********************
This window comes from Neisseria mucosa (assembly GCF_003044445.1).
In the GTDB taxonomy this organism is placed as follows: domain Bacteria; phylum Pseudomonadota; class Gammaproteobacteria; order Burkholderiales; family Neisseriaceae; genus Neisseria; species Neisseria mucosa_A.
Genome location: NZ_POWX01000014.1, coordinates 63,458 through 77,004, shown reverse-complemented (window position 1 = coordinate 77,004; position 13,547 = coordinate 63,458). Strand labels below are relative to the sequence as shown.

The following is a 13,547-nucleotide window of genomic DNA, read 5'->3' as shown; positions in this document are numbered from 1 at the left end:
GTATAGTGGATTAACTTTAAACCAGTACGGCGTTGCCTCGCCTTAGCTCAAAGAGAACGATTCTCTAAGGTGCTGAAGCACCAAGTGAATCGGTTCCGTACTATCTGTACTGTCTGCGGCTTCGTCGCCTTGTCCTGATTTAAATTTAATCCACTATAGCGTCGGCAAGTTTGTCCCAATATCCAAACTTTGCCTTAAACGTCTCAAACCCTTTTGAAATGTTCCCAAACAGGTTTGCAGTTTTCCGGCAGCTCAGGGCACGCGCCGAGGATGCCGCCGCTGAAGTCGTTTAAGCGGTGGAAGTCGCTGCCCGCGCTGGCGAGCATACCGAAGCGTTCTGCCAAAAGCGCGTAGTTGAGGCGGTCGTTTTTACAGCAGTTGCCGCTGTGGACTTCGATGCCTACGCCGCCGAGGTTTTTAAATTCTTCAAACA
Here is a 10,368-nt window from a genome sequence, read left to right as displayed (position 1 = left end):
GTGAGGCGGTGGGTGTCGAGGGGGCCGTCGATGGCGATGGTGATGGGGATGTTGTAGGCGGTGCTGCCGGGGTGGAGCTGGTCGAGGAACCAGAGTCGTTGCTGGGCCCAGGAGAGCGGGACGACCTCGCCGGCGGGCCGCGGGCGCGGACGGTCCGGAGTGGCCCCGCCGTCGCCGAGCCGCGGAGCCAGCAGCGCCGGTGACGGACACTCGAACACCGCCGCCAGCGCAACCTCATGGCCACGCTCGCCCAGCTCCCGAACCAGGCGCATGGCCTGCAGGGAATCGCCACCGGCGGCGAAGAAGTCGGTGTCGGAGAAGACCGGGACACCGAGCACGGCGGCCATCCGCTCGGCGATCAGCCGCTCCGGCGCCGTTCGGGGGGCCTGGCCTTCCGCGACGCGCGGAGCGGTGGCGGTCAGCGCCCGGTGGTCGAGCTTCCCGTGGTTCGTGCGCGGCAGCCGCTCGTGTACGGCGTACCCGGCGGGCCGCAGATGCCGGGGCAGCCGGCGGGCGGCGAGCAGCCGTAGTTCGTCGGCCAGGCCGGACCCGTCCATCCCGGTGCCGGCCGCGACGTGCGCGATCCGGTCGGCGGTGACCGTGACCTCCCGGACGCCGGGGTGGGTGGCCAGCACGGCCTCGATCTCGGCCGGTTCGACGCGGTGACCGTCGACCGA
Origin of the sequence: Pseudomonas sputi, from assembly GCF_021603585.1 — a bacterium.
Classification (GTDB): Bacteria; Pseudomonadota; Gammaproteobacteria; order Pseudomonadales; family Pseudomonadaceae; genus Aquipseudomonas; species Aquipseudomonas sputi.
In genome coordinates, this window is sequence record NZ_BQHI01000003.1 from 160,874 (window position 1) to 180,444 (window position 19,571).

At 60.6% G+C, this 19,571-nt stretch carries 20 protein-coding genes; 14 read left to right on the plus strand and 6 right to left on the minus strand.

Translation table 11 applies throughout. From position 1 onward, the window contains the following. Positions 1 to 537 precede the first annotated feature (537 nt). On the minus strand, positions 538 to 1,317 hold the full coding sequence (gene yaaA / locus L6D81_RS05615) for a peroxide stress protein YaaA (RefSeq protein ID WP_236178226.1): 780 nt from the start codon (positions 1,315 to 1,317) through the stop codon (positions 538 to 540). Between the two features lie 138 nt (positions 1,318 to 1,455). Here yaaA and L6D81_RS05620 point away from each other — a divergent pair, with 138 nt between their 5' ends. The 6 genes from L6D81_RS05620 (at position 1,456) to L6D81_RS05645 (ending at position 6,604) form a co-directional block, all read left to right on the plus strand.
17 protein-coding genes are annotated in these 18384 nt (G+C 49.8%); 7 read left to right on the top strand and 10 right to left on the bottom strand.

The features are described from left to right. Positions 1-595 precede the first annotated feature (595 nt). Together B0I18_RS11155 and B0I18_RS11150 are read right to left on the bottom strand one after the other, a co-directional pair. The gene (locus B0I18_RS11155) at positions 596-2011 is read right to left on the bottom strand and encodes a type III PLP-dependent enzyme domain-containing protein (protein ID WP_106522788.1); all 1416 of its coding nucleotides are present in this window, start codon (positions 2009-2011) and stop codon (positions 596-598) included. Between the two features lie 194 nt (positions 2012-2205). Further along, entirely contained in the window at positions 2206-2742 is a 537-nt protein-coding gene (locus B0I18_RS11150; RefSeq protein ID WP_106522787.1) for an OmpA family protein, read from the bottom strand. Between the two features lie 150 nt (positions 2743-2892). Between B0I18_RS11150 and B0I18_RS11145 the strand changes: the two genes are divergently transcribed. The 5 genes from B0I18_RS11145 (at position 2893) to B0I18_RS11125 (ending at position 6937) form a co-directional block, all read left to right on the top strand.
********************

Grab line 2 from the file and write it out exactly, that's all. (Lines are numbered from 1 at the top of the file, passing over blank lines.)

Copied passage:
In the GTDB taxonomy this organism is placed as follows: domain Bacteria; phylum Pseudomonadota; class Gammaproteobacteria; order Burkholderiales; family Neisseriaceae; genus Neisseria; species Neisseria mucosa_A.